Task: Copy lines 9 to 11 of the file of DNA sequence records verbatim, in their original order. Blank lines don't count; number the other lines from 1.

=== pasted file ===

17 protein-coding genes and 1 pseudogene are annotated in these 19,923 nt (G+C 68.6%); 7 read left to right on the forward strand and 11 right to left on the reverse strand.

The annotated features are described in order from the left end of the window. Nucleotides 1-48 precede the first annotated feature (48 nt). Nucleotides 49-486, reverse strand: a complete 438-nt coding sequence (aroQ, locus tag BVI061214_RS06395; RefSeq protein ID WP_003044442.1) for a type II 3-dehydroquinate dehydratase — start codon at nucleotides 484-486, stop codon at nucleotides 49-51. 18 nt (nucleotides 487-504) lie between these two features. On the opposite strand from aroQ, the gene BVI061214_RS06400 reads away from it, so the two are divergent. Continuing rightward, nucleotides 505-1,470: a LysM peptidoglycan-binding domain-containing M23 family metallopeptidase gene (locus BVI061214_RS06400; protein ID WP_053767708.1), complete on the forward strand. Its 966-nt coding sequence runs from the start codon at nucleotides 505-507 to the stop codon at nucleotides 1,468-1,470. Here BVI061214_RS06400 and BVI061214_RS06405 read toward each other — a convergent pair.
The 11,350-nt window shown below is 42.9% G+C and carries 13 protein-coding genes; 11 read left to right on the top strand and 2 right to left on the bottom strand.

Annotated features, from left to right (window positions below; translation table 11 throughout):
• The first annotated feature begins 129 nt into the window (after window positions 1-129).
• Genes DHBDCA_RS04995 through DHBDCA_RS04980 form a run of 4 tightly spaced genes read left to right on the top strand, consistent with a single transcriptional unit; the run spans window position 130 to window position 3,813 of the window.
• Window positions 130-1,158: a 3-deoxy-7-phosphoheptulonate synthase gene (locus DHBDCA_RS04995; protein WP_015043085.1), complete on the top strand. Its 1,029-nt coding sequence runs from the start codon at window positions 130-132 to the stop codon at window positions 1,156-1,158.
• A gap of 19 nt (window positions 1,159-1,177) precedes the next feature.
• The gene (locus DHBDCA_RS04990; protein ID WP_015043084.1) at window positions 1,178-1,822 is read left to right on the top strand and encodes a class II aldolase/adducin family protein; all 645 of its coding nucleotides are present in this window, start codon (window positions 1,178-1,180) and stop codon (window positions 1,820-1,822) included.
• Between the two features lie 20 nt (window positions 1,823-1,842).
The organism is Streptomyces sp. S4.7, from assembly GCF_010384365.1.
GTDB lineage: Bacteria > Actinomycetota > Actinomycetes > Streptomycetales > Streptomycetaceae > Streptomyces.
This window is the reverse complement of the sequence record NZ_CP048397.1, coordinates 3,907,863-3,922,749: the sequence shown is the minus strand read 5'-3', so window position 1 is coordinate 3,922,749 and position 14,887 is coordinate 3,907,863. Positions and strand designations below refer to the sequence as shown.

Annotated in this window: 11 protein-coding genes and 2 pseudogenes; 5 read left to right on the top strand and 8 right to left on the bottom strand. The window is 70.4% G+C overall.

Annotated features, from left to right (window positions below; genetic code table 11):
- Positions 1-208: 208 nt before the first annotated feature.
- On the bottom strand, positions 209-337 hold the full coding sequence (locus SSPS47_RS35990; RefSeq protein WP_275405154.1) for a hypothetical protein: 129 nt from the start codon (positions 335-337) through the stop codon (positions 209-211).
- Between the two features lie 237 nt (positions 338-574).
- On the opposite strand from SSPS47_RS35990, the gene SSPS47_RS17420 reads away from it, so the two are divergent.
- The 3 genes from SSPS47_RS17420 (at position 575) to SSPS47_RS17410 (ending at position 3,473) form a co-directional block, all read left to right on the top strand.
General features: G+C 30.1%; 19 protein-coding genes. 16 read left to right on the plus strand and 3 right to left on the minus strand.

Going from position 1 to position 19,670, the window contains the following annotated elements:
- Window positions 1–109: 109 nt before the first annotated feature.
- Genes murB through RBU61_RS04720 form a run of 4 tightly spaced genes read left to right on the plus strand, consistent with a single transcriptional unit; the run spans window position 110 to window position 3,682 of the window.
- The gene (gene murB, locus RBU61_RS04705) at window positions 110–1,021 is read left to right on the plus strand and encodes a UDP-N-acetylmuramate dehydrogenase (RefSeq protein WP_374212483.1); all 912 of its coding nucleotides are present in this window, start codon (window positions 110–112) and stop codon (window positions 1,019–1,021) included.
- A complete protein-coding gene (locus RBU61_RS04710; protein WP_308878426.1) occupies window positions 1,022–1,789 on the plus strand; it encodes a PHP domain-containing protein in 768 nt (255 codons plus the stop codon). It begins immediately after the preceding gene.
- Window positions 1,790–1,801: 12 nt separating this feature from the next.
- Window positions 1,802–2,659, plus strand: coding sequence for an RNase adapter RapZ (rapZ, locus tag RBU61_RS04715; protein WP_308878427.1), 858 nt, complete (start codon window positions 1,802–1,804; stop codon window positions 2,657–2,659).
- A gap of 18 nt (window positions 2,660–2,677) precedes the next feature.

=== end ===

• The gene (locus DHBDCA_RS04990; protein ID WP_015043084.1) at window positions 1,178-1,822 is read left to right on the top strand and encodes a class II aldolase/adducin family protein; all 645 of its coding nucleotides are present in this window, start codon (window positions 1,178-1,180) and stop codon (window positions 1,820-1,822) included.
• Between the two features lie 20 nt (window positions 1,823-1,842).
The organism is Streptomyces sp. S4.7, from assembly GCF_010384365.1.